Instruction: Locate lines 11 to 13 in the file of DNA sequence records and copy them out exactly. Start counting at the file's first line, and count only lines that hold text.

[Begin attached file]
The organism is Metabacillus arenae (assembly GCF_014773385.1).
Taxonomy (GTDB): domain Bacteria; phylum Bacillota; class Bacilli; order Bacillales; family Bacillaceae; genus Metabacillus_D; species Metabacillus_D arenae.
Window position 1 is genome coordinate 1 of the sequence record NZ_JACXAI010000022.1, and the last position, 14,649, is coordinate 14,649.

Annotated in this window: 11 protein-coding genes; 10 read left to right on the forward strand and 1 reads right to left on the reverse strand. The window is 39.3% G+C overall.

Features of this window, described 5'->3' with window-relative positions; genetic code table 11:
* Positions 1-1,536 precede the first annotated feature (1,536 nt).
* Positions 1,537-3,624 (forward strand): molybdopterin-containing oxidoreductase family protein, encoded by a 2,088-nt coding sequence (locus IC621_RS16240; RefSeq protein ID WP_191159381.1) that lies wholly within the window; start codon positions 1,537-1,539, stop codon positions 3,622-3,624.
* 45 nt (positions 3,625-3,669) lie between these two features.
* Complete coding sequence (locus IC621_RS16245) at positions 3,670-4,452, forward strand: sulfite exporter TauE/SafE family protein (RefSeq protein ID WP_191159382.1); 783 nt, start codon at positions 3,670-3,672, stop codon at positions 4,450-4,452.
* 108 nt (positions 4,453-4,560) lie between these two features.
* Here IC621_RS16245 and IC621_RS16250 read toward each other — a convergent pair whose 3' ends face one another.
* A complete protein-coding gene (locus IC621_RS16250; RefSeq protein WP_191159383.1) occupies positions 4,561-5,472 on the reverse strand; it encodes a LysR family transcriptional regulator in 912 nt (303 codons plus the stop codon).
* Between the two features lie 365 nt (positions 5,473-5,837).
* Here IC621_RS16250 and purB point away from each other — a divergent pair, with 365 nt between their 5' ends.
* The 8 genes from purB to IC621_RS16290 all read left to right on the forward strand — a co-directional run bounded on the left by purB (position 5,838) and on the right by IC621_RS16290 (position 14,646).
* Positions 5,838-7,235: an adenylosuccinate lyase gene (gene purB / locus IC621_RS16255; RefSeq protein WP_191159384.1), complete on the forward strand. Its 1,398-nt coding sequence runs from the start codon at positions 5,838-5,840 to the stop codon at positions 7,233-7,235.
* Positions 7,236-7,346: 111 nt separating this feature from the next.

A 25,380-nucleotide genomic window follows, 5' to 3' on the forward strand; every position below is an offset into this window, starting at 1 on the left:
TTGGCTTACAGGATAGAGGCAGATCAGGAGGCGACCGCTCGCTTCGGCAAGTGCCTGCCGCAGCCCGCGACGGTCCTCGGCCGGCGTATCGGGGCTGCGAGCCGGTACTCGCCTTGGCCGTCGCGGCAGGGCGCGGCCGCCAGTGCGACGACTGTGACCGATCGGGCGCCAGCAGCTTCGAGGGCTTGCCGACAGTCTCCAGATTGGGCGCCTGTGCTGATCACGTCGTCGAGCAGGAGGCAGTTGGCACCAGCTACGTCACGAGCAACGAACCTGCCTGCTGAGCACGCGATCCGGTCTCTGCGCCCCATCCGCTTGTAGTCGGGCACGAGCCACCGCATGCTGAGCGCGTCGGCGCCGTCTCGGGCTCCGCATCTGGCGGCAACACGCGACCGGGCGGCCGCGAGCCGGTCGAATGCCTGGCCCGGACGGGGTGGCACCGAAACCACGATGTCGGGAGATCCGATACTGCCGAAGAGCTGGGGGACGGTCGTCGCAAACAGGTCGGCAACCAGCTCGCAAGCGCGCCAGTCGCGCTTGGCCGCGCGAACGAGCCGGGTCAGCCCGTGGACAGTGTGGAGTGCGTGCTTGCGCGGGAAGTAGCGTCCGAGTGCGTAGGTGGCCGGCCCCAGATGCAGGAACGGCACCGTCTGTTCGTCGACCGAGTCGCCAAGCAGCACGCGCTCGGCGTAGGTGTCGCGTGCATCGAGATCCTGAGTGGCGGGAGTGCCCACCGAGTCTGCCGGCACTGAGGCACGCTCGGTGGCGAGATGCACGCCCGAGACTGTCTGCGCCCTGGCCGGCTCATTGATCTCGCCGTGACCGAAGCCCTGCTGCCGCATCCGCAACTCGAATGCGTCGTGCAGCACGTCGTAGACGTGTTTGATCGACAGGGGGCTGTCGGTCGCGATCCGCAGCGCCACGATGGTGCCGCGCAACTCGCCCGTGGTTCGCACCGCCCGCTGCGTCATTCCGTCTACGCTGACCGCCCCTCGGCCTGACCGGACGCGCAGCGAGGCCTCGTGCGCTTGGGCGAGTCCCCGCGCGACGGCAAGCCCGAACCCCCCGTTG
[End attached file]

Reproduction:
* Here IC621_RS16245 and IC621_RS16250 read toward each other — a convergent pair whose 3' ends face one another.
* A complete protein-coding gene (locus IC621_RS16250; RefSeq protein WP_191159383.1) occupies positions 4,561-5,472 on the reverse strand; it encodes a LysR family transcriptional regulator in 912 nt (303 codons plus the stop codon).
* Between the two features lie 365 nt (positions 5,473-5,837).